er, but the concurrer aid joini -ran oM
both, and therehy .the~tgre ,ifa ~foi lIe
presenttive of the whole sra'e.
IThis for-nate 'comp rolnie thiuate
th~e conflict whichrhadysn1o Isi di ihlwl a6
agitatedt the agIte. Sobermpletely did ilt cnee
it, thitlfrom ite adoption sui thfi nthe.
period of almo's 14.-y ay 1al localdivl
ions and partida .1aWngoi a tihim, hav
entirely teased.'. T'ire ij per add lout".
country areOf no' lone 'rnled forl ptiiai
discord and gitaii lie'st heet
blessed with an fsy 4 teg
freedom from paries altogether wrhoa
exmpo ii any other member of the nism
Nair pfefireetbeen les hiar py r.
fere tb hei r In' eral itjan her Iblnttii
relai t To it, e ow'es, ad -agreii.
measure, her weight, hig character angI
stalding in the union, which, as inn"!sid'
rable ase she is inextent of terr :itry nf
poptulaotion, places her on 4 l'vel'ini igpu.
ence, iththe m argset and must populopiso
its mieptheru.
Destroy this just and t Vs' ciprs
by giving to 2ither'alu to rep
in the governmdtitt Of9 " "adn ,
woejiube reveasedl. 'A Dt48rdi str a ap
partiea and'fact'otns,M vl i l heir mach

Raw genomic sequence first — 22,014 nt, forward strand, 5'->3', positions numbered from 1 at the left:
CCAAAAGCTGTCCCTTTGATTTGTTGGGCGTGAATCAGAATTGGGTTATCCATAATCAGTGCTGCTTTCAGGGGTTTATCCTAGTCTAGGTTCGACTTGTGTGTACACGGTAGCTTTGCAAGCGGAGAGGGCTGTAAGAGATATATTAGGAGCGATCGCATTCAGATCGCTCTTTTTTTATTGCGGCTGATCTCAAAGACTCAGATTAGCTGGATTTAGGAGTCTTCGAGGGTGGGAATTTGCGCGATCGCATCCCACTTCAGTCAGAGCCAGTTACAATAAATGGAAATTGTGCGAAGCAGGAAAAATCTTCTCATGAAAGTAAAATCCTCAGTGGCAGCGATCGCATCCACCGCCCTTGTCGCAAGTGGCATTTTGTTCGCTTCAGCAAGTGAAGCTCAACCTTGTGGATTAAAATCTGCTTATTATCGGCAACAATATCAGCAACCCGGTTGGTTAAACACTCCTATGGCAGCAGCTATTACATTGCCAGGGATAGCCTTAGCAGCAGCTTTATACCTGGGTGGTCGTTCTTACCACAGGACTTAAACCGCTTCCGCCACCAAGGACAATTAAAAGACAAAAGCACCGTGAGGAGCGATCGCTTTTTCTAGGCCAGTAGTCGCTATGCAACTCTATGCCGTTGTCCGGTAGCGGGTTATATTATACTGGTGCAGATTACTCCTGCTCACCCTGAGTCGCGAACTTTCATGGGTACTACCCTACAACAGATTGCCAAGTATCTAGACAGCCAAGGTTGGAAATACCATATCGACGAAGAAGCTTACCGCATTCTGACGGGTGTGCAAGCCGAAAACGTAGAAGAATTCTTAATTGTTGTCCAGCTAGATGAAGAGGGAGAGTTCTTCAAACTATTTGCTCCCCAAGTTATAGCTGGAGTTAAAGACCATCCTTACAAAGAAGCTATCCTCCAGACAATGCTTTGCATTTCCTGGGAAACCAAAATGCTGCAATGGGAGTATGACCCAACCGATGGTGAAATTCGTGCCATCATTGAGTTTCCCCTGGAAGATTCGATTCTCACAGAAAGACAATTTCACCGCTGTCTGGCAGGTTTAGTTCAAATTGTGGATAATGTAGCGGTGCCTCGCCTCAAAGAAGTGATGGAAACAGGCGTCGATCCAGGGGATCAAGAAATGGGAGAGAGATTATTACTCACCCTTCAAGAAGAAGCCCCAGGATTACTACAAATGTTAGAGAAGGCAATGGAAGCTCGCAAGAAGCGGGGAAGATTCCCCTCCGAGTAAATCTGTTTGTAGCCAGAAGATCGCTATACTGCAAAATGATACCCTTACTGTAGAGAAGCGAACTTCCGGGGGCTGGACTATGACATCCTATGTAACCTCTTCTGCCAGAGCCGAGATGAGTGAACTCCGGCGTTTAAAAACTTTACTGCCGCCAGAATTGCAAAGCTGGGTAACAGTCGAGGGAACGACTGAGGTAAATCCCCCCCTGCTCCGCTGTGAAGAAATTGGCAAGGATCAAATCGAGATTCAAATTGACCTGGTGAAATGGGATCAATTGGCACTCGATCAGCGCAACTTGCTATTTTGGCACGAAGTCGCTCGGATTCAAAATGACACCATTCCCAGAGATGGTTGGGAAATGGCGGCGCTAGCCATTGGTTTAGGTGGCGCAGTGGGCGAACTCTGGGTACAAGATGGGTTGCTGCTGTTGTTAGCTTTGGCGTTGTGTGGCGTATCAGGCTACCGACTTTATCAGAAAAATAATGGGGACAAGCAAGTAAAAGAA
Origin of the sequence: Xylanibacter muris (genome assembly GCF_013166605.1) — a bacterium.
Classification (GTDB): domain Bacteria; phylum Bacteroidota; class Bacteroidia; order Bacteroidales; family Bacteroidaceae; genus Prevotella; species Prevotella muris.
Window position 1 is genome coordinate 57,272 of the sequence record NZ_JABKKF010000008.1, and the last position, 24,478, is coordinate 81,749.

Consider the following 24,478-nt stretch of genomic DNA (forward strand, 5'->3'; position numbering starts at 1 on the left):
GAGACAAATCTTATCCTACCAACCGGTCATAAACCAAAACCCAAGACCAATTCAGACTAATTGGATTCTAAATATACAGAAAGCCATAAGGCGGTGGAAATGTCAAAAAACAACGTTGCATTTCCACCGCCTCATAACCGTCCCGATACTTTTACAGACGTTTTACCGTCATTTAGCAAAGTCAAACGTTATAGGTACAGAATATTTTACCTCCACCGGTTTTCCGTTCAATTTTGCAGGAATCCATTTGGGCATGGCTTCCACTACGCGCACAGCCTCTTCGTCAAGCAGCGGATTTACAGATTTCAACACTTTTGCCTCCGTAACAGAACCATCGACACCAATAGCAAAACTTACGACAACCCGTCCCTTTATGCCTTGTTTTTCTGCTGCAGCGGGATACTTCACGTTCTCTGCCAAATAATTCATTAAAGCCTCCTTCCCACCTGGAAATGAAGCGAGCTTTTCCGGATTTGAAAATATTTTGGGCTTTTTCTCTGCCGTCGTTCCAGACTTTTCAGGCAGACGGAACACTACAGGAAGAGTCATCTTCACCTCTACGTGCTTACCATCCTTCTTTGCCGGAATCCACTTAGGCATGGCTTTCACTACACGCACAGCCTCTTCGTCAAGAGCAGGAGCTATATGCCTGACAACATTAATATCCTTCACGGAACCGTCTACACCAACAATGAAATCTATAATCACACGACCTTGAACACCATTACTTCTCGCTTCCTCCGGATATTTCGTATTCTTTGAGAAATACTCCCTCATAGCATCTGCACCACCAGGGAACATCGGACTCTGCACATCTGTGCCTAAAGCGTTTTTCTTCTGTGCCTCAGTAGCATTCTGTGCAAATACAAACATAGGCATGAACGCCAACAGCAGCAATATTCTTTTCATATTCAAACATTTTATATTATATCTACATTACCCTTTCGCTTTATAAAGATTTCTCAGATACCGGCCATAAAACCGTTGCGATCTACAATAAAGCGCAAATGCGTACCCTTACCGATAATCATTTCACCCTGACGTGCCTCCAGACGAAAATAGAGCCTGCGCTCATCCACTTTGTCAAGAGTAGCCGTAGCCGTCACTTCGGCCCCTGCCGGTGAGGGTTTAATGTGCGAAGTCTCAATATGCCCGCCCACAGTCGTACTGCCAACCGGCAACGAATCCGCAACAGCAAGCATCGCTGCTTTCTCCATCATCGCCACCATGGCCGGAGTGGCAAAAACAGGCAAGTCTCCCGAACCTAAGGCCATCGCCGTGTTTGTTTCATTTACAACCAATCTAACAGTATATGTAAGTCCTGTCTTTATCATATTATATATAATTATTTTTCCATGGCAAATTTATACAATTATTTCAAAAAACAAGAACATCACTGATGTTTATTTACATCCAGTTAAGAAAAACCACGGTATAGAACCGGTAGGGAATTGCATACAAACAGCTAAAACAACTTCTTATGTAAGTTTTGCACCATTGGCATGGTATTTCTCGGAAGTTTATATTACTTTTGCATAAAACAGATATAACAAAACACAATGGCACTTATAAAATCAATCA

ne and deorav izhng got'iseienlewyl~
follow, and sink her fair below tilel
sh1atlo-v oeeopI-s. Tha tat1 getaie t~k
p.~~ 4.1P~
V: -Z
~ ~ e I 4 .
I Inn
4 Ia.
I a -'A 1 , ci vj
i nW
r en
RAII 'F. a
'Fig,~ ~ ~ 1:1',.1IN
Lw oitis dllTn
ira ea f
pir te P4iaii
A its; c
LaImeei a ree
T; 14.~
A h
i O
im- Ni its
an'diiirt ra
ren c
I" ' it a
tlai 10"
it -q 41 It
nin V)t o
legl VoeY'~a1~I~r n
an electin bva es lktc~t'
Vate fur ilaE
New, I hdhi tio nios
1hetinteihg ee o i ~r;oit,~~h~
ss f the to ,rm
uwn ignowled eirhoegpe'onai orb
reputtuiine',f hi uIp rsns, tde electo9s
dfuly litribisted er't v'rio, yis ho
hiny he f li-ly consied seately. as to
liresetiting the voice IIIe verai otina
in which. teye, tresid, " n Th
~ice -oft te wIgle s*a~ e ee, I iht
rakea far m'oe reiici p ioi talirr
w'ithi traith, not only,,tl 'fie r fmassf
voters haive not thie lknoaviedige to diske ont
it'chm u ticketfor themselves, b'uttht een
the most intelligent ,and listin e'd,
wofild be at ales. to dlo it.B C<
':iBut~wai ving tbis diffidutty, and admittling,
tiiit they -havo muiicient inteliieneto
imake uit each' a satisfactory ticket, for him-i
self, the other ohjectionj, niot less -difficolt,
woulId remain to b~ stin'mnnted lipiti is'
the seattering wvould beso geat, that the
rinult, as to who might recei've a. iu'rality
of votes and be eledted,wouild be a ;mere
accident, and no indication ofthe vhice of
the state. Thie diversity of opinion as to
the qualification ant stiiaVle'bless, awould
be as great, alimos ta thi number f vpters.
Few tickets wouls inve the sane n ne
nnD thieni, and the great body of the ets,
would b disappointed tind dissatisfied with
the result. :
It would be impossible for beh a state
.f things long to contline. 'The first con.
veqiteng would be for- a. few prominent
tud inluential individual t ntrint'
icret concert, . fcnt.ct L elinto.
whici tie not bee veryti, exit ensin-, whff'jn.